LAHORE: Punjab government has decided to restore the historic Mughal recreational site Kamran Ki Baradari’- a building or pavilion with 12 doors, designed to allow the free flow of air. The historic structure is located on an island near the River Ravi.
Chief Minister’s Advisor Asif Mahmood, along with the Parks and Horticulture Authority (PHA) Vice Chairman Engineer Yasir Gillani, PHA Director General Muzaffar Khan and other senior officials, visited the site to inspect the condition of the historic site and encroachment situation. PHA officials briefed the chief minister’s advisor about the site and possible solutions to restore the structure to its original glory.
Mahmood asked the authority to revamp the historic recreational site on the pattern of Greater Iqbal Park by planting a new tree, installing fountains and ensuring modern landscaping. He highlighted that a proposal has been prepared to make it a tourist attraction and picnic spot for the general public.
“The government wants to complete this project for which beautification works and security arrangements should be completed. “The district administration should also vacate all kinds of encroachments, including illegal gypsy neighbourhoods,” said Mahmood.
Talking to the Express Tribune, a PHA spokesperson said that various government agencies, including PHA, Punjab Archaeology Department, District Government, Tourism Development Corporation of Punjab (TDCP), Lahore Waste Management Company (LWMC) and others, are jointly working on the project. She highlighted that district administration has been asked to clear encroachments, while LWMC will ensure cleanliness and the TDCP will promote the site as another tourist spot in the city.
Responding to a question, she stated that preliminary meetings are underway and proposals are being discussed to initiate the project at the earliest. Though the authority will require some funds for the execution of the project, budget of the project is not yet finalised.
Kamran Ki Baradari was built in the mid-sixteenth century by Kamran Mirza, a son of first Mughal emperor Babur and a brother of the second Mughal emperor Humayun. Historians believe it is one of the oldest existing Mughal structures in the city and is the only garden in a historic garden area that was not converted into a funerary monument.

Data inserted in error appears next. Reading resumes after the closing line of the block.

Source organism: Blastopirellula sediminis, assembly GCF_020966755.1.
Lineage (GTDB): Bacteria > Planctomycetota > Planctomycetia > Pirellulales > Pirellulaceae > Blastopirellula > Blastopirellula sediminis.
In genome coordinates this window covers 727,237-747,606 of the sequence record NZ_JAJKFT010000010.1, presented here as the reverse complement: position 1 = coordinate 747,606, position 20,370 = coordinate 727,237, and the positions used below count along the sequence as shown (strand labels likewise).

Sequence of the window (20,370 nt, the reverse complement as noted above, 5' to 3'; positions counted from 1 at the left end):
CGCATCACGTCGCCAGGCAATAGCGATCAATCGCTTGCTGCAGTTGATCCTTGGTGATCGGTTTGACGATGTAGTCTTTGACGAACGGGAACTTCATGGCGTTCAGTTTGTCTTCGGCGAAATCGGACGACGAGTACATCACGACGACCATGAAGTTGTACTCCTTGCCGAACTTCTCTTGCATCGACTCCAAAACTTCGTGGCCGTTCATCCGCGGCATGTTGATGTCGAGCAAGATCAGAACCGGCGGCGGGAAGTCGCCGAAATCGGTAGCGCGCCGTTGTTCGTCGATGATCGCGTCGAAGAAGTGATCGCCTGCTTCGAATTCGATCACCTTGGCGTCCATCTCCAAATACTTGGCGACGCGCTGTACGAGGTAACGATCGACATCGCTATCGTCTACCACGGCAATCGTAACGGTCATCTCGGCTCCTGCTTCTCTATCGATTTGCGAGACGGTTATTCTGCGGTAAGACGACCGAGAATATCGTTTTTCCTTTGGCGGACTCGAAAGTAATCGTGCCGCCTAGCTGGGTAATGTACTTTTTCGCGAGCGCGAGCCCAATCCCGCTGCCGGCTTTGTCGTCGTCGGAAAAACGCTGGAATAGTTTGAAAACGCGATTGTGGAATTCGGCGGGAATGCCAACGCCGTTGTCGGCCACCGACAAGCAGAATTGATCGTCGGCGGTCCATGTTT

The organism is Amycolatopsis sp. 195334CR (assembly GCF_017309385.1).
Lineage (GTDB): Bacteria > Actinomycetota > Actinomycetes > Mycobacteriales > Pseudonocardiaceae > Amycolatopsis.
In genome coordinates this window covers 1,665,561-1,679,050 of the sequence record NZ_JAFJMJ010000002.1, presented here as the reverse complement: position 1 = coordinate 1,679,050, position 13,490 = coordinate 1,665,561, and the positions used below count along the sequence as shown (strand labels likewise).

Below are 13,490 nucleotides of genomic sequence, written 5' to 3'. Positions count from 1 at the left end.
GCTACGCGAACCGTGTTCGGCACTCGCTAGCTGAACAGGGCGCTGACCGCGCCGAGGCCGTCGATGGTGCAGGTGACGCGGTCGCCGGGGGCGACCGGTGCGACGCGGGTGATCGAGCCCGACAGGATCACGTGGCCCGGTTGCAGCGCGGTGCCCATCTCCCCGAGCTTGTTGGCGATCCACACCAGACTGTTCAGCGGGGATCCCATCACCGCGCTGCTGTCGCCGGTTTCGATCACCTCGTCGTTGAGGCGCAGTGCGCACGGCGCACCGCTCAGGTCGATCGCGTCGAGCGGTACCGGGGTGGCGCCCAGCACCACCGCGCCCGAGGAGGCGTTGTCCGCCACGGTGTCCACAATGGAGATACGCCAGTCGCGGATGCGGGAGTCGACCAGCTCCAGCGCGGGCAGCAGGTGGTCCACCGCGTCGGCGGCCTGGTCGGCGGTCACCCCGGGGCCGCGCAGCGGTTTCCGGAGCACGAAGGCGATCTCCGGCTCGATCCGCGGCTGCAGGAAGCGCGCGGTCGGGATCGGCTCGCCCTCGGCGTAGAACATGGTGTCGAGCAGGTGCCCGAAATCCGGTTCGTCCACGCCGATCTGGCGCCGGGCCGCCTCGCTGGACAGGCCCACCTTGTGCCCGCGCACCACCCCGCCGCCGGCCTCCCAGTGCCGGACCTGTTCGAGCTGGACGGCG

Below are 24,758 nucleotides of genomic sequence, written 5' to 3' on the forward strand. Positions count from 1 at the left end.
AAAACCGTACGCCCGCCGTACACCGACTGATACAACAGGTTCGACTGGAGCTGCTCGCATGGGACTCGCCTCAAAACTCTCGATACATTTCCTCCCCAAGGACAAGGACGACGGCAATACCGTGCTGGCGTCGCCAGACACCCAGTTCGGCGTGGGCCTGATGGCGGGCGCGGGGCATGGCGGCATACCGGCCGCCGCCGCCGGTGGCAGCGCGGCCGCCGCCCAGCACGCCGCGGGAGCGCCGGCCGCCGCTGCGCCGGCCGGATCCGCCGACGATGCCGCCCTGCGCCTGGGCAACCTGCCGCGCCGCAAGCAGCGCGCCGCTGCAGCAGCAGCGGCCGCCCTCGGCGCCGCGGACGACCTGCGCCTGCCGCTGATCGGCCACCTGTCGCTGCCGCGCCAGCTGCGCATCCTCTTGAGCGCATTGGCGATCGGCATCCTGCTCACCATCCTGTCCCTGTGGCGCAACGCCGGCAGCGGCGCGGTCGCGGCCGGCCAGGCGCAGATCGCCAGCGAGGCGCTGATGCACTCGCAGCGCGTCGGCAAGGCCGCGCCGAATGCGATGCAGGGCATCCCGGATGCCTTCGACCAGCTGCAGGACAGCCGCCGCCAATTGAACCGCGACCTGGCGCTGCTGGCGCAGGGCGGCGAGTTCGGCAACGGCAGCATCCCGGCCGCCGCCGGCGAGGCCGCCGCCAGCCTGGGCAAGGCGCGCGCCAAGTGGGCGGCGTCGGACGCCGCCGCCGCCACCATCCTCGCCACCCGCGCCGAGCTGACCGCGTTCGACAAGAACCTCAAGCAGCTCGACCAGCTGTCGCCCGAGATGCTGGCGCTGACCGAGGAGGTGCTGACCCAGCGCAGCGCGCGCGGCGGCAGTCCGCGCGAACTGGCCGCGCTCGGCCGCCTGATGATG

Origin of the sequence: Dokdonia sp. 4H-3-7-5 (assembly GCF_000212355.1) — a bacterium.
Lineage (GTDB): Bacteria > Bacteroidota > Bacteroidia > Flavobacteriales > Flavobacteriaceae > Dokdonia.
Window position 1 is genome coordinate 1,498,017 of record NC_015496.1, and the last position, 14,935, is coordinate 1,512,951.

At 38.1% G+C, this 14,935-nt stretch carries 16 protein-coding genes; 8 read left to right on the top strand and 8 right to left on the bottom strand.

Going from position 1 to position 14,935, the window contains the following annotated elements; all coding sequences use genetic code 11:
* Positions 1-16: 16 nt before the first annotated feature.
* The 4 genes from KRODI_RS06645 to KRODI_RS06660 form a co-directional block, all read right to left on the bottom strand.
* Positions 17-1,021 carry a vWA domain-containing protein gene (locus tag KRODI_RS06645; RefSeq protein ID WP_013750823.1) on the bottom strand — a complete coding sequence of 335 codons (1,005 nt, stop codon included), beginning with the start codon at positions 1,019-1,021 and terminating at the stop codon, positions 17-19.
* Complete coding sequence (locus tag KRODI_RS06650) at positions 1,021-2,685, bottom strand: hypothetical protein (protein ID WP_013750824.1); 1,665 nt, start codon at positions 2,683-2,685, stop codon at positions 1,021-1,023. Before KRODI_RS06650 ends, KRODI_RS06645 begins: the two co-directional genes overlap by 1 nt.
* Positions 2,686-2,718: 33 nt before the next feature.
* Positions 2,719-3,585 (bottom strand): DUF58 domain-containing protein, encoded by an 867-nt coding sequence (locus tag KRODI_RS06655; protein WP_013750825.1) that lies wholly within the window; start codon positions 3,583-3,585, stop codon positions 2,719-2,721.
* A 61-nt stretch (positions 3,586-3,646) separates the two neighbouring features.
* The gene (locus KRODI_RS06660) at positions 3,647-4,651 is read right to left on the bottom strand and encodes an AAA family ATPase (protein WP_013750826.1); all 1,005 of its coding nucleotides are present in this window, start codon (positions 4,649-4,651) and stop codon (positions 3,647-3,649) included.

Following Babur’s death in 1530, Kamran Mirza seized Lahore and laid a garden in which the Baradari was built in 1540. At the time of construction, the Baradari was on the western bank of the River Ravi in the Shahdara Bagh region, though it now stands on an island in the middle of the river, due to shifts in the river's course. The pavilion remained in use by Mughal royals until the 18th century.
After the British annexed Punjab in 1849, the pavilion was turned into a tollhouse for boats crossing the river. It is also mentioned as Turgurhwallee Baradari in an 1867 map of Lahore, where it was shown located on the western bank of the river.
According to various historians, part of Baradari's eastern façade had been damaged by floods by the 1850s, while its second story had also been damaged or dismantled around the same time. The pavilion sustained further damage by flooding in 1958.
The pavilion has cusped arches, which were commonly used during the reign of Mughal emperor Shah Jahan in the 17th century and onwards.
Research done in 1988 found out that the garden was built using the unit of measurement called Gaz-i-Illahi which was commonly used in Akbar's reign, rather than the Gaz unit of measurement used during the life of Mirza. The structure was reconstructed in 1989 for Rs19.6 Million.
Published in The Express Tribune, December 9th, 2019.
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